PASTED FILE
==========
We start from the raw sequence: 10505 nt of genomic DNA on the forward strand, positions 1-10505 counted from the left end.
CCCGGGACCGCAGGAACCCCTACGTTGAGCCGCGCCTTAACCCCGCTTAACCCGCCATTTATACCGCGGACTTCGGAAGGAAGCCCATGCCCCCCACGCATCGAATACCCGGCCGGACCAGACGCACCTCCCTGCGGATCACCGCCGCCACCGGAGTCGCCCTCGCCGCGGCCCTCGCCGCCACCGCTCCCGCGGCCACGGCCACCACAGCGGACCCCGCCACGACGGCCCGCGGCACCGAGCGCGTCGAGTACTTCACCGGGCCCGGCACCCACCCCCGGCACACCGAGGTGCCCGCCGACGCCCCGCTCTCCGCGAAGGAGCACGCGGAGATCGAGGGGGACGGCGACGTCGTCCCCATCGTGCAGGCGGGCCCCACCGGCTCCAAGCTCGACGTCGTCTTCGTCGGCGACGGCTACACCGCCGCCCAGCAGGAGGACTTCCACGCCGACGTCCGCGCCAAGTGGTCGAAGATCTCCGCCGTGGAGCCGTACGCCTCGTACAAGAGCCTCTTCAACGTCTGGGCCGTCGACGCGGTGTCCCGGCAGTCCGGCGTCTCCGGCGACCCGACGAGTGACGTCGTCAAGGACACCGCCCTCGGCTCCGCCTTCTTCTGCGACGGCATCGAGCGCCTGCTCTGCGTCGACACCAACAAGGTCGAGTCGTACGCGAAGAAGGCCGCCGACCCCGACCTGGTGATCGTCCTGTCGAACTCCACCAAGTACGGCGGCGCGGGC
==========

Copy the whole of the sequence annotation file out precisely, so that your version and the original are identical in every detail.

We start from the raw sequence: 10505 nt of genomic DNA on the forward strand, positions 1-10505 counted from the left end.
CCCGGGACCGCAGGAACCCCTACGTTGAGCCGCGCCTTAACCCCGCTTAACCCGCCATTTATACCGCGGACTTCGGAAGGAAGCCCATGCCCCCCACGCATCGAATACCCGGCCGGACCAGACGCACCTCCCTGCGGATCACCGCCGCCACCGGAGTCGCCCTCGCCGCGGCCCTCGCCGCCACCGCTCCCGCGGCCACGGCCACCACAGCGGACCCCGCCACGACGGCCCGCGGCACCGAGCGCGTCGAGTACTTCACCGGGCCCGGCACCCACCCCCGGCACACCGAGGTGCCCGCCGACGCCCCGCTCTCCGCGAAGGAGCACGCGGAGATCGAGGGGGACGGCGACGTCGTCCCCATCGTGCAGGCGGGCCCCACCGGCTCCAAGCTCGACGTCGTCTTCGTCGGCGACGGCTACACCGCCGCCCAGCAGGAGGACTTCCACGCCGACGTCCGCGCCAAGTGGTCGAAGATCTCCGCCGTGGAGCCGTACGCCTCGTACAAGAGCCTCTTCAACGTCTGGGCCGTCGACGCGGTGTCCCGGCAGTCCGGCGTCTCCGGCGACCCGACGAGTGACGTCGTCAAGGACACCGCCCTCGGCTCCGCCTTCTTCTGCGACGGCATCGAGCGCCTGCTCTGCGTCGACACCAACAAGGTCGAGTCGTACGCGAAGAAGGCCGCCGACCCCGACCTGGTGATCGTCCTGTCGAACTCCACCAAGTACGGCGGCGCGGGC